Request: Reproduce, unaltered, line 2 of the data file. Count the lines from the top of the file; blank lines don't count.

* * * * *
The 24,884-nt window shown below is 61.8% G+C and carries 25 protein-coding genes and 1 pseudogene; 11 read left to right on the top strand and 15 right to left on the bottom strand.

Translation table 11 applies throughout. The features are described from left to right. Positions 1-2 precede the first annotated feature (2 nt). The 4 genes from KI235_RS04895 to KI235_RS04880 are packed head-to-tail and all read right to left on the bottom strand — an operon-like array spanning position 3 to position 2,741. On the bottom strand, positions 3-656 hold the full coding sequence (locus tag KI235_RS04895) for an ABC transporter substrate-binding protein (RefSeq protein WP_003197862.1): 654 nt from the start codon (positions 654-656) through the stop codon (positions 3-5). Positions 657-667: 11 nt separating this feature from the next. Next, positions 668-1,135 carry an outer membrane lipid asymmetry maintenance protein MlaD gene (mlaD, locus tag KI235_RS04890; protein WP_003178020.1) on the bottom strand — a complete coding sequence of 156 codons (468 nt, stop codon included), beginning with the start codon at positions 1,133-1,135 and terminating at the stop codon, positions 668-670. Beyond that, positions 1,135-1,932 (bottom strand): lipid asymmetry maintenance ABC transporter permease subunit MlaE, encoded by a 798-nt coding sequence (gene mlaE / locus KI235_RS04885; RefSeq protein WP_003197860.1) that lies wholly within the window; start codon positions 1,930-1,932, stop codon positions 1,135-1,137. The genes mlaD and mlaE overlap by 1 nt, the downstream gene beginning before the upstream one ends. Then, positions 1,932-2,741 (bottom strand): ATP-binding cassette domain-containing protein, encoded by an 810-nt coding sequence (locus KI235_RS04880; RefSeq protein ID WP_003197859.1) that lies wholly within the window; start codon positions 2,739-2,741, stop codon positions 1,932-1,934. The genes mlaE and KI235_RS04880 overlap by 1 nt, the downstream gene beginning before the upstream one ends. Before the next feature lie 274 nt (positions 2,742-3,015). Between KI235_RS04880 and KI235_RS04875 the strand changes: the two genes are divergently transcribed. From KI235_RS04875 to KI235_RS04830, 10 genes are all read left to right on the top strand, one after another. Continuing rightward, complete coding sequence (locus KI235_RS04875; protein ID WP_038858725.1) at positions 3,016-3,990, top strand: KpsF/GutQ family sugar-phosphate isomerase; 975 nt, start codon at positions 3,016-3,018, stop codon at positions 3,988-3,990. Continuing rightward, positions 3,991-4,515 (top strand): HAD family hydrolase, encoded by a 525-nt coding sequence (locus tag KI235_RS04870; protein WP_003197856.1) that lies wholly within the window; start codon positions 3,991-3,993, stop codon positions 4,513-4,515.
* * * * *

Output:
Translation table 11 applies throughout. The features are described from left to right. Positions 1-2 precede the first annotated feature (2 nt). The 4 genes from KI235_RS04895 to KI235_RS04880 are packed head-to-tail and all read right to left on the bottom strand — an operon-like array spanning position 3 to position 2,741. On the bottom strand, positions 3-656 hold the full coding sequence (locus tag KI235_RS04895) for an ABC transporter substrate-binding protein (RefSeq protein WP_003197862.1): 654 nt from the start codon (positions 654-656) through the stop codon (positions 3-5). Positions 657-667: 11 nt separating this feature from the next. Next, positions 668-1,135 carry an outer membrane lipid asymmetry maintenance protein MlaD gene (mlaD, locus tag KI235_RS04890; protein WP_003178020.1) on the bottom strand — a complete coding sequence of 156 codons (468 nt, stop codon included), beginning with the start codon at positions 1,133-1,135 and terminating at the stop codon, positions 668-670. Beyond that, positions 1,135-1,932 (bottom strand): lipid asymmetry maintenance ABC transporter permease subunit MlaE, encoded by a 798-nt coding sequence (gene mlaE / locus KI235_RS04885; RefSeq protein WP_003197860.1) that lies wholly within the window; start codon positions 1,930-1,932, stop codon positions 1,135-1,137. The genes mlaD and mlaE overlap by 1 nt, the downstream gene beginning before the upstream one ends. Then, positions 1,932-2,741 (bottom strand): ATP-binding cassette domain-containing protein, encoded by an 810-nt coding sequence (locus KI235_RS04880; RefSeq protein ID WP_003197859.1) that lies wholly within the window; start codon positions 2,739-2,741, stop codon positions 1,932-1,934. The genes mlaE and KI235_RS04880 overlap by 1 nt, the downstream gene beginning before the upstream one ends. Before the next feature lie 274 nt (positions 2,742-3,015). Between KI235_RS04880 and KI235_RS04875 the strand changes: the two genes are divergently transcribed. From KI235_RS04875 to KI235_RS04830, 10 genes are all read left to right on the top strand, one after another. Continuing rightward, complete coding sequence (locus KI235_RS04875; protein ID WP_038858725.1) at positions 3,016-3,990, top strand: KpsF/GutQ family sugar-phosphate isomerase; 975 nt, start codon at positions 3,016-3,018, stop codon at positions 3,988-3,990. Continuing rightward, positions 3,991-4,515 (top strand): HAD family hydrolase, encoded by a 525-nt coding sequence (locus tag KI235_RS04870; protein WP_003197856.1) that lies wholly within the window; start codon positions 3,991-3,993, stop codon positions 4,513-4,515.